Wednesday, 7 September 2011

Shameless!

One from the archives that I just haven't found the time to slot in. I found these in Morganhayes Wood in the middle of June. I see them most years, in fact I always smell them first. I have a particularly acute sense of smell which I'm not altogether sure is a blessing, however it's not needed to smell this beast!


Phallus impudicus or the Common Stinkhorn.... Say what you see.... and smell!

Even though I've seen loads of these over the years these were the first ones I've seen with all the gleba ( greeny brown smelly goo or more correctly spore mass) in situ still.


Mmm... lovely. Still, flies love it because it smells like a rotting corpse. 
They walk on the gleba and carry it off on their little tootsies to spread around the woods.


 It's all in the name.
Botanist John Gerard called it the "pricke mushroom" or "fungus virilis penis effigie" in his General Historie of Plants of 1597, and John Parkinson referred to it as "Hollanders workingtoole" or "phallus hollandicus" ( Hmm...Not sure if that's meant as an insult or compliment!).Linnaeus (1640) was responsible for the fairly obvious genus name. Its specific epithet, impudicus, is derived from the Latin for "shameless" or "immodest".


Old specimens without the gleba.

Anyone interested in fungi has probably heard the story of Henrietta Darwin (Charles Darwin's erotophobic daughter) and her one woman crusade to rid the local woods of the fungus.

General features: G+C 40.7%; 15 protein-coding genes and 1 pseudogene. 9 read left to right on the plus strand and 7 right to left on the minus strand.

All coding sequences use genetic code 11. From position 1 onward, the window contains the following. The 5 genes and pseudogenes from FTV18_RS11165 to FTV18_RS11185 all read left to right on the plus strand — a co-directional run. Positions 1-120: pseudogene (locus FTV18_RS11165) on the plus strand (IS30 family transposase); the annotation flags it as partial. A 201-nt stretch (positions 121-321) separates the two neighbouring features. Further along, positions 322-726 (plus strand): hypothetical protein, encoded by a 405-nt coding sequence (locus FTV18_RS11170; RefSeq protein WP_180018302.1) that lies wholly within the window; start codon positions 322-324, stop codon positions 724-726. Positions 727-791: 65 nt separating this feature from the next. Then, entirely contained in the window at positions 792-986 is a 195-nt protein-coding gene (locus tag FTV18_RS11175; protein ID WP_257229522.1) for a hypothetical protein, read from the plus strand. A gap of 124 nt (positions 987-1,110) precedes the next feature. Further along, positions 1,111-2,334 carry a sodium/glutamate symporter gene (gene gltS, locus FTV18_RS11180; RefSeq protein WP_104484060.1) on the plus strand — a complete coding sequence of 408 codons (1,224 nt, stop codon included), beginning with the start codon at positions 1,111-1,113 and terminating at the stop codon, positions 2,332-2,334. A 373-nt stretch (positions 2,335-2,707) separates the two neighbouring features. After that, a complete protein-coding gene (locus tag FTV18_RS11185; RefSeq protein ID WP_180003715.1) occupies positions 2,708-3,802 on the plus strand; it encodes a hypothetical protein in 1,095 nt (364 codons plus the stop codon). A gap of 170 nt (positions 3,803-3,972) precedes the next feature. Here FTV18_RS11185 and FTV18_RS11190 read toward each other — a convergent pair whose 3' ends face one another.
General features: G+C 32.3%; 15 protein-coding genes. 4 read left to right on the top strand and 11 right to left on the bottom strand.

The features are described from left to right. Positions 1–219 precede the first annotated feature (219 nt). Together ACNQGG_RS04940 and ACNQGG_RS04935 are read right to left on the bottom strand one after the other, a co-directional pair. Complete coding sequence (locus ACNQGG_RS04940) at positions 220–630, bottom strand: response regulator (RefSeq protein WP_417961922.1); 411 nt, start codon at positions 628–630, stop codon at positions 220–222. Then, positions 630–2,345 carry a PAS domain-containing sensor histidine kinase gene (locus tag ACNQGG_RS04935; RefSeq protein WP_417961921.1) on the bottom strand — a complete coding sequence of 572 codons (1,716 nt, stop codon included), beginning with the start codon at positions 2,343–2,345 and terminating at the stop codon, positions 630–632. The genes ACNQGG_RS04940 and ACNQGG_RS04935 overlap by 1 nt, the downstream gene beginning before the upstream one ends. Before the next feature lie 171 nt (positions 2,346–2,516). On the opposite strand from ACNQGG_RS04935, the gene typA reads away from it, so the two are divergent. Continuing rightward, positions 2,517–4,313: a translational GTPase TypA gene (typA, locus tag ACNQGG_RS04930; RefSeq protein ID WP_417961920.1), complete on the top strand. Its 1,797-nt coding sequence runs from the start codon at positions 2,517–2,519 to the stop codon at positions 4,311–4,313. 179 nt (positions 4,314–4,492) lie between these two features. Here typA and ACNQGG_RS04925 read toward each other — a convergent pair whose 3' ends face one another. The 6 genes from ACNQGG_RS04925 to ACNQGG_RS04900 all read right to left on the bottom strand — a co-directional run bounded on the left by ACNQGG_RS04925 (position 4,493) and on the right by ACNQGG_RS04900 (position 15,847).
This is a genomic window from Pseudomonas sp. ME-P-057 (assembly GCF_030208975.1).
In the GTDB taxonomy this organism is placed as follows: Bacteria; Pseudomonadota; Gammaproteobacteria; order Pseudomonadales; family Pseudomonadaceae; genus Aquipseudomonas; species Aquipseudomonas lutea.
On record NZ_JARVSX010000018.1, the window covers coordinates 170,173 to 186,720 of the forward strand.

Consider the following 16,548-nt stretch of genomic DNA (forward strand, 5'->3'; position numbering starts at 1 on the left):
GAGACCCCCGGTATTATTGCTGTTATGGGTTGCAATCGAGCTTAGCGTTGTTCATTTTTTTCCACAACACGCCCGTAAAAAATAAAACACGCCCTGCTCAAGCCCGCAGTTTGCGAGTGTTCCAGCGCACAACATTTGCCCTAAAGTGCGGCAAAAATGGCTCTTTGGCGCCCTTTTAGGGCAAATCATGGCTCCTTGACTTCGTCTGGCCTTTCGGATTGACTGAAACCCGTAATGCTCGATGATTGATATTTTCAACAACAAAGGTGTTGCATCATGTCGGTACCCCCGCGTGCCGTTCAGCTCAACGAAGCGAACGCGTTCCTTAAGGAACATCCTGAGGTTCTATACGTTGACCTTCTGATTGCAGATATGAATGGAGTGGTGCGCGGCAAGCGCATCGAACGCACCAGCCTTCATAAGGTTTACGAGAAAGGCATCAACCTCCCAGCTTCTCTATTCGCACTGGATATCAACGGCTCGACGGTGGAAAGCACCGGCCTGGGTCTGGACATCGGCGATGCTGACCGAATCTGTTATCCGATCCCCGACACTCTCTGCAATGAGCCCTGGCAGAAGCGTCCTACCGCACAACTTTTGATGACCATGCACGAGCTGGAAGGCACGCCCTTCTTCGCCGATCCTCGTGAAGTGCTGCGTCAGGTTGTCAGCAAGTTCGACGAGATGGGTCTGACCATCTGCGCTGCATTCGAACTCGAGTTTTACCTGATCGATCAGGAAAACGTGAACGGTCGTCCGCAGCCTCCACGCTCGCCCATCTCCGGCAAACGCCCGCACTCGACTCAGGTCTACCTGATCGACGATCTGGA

In our native woods there grows a kind of toadstool, called in the vernacular The Stinkhorn, though in Latin it bears a grosser name. The name is justified, for the fungus can be hunted by the scent alone; and this was Aunt Etty's great invention. Armed with a basket and a pointed stick, and wearing special hunting cloak and gloves, she would sniff her way round the wood, pausing here and there, her nostrils twitching, when she caught a whiff of her prey; then at last, with a deadly pounce, she would fall upon her victim, and poke his putrid carcass into her basket. At the end of the day's sport, the catch was brought back and burnt in the deepest secrecy on the drawing-room fire, with the door locked; because of the morals of the maids

Gwen Raverat (1952). Period piece: A Cambridge childhood.

A couple of things always puzzle me when I read this, firstly, if  'the maids' were in fact that innocent  why protect them from seeing the  fungus because surely they wouldn't have any idea what it resembled would they? Secondly, what strange behaviour to take the stinkhorns home and lock herself in the drawing room with them. They are very delicate and could easily have been squashed/flattened in situ. "The lady doth protest too much, methinks " comes to mind .... I can't help wondering if she lined them up and admired them!?

1 comment:

Stu said...

they do look extremely phallic though........